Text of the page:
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and neighbor were ready to come to blows, when father and Isaac White rushed in; then the scene changed; the kidnapers were told that they would be taken before the nearest magistrate and prosecuted for their crime. This brought them to a standstill, and while they were debating the case, the lady of the house had been quietly untying the rope, and before any one knew it Dimery sprang out and made for the woods; the kidnapers rushed after him, calling a large dog and setting him after the fugitive, but when the dog came near, Dimery clapped his hands and hallooed as though there was game ahead; the dog went tearing into the woods, and the fugitive close after, when they both disappeared. Father and Isaac White now renewed their threats of arrest, which so alarmed the men that they soon mounted their horses and galloped out of the neighborhood and were seer, no more. John Dimery was started on the Underground Railroad that night and soon landed at Richmond, Indiana, where he worked and sent money to his family for their support for two years, and then had them sent to him.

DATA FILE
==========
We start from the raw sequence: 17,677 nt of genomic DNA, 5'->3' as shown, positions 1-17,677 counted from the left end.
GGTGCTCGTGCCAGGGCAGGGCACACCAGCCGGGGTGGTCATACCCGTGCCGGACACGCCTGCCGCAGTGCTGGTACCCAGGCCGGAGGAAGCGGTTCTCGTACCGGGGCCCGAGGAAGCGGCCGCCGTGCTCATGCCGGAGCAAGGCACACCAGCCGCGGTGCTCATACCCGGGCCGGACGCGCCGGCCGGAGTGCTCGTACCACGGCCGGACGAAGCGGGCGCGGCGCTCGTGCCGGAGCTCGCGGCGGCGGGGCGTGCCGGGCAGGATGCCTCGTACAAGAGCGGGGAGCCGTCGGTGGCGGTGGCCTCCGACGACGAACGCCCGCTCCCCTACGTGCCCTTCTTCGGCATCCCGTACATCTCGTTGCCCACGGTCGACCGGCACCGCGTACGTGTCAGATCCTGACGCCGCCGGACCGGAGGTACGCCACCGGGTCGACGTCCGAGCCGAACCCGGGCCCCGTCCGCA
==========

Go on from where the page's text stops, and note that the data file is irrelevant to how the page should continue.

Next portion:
There was more of this kind of business done at that period than in assisting real fugitive slaves. In 1772 the friends of North Carolina freed their slaves, as did many Methodists and other conscientious people. The number amounted to thousands thus lib-
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erated, and it was frequently the case that heirs would try to re-enslave those freed people; this constant harassing and kidnaping finally drove thousands of the negroes across the Ohio river into free territory. The mountaineers in Virginia were so used to seeing negroes going westward that it was less dangerous for fugitives to escape that way than through Kentucky. After my father's death many fugitives continued to come to the old home, and my mother would advise and counsel with them as time and opportunity offered, until brother Alfred and I were old enough to take the post of danger our father occupied; but this is anticipating history, and we will go back to earlier days.
COMMEMORATING THE 175TH ANNIVERSARY OF THE ESTABLISHMENT OF THE UNDERGROUND RAILROAD (House of Representatives - September 29, 1994)
(Mr. [MEL] WATT asked and was given permission to address the House for 1 minute and to revise and extend his remarks.)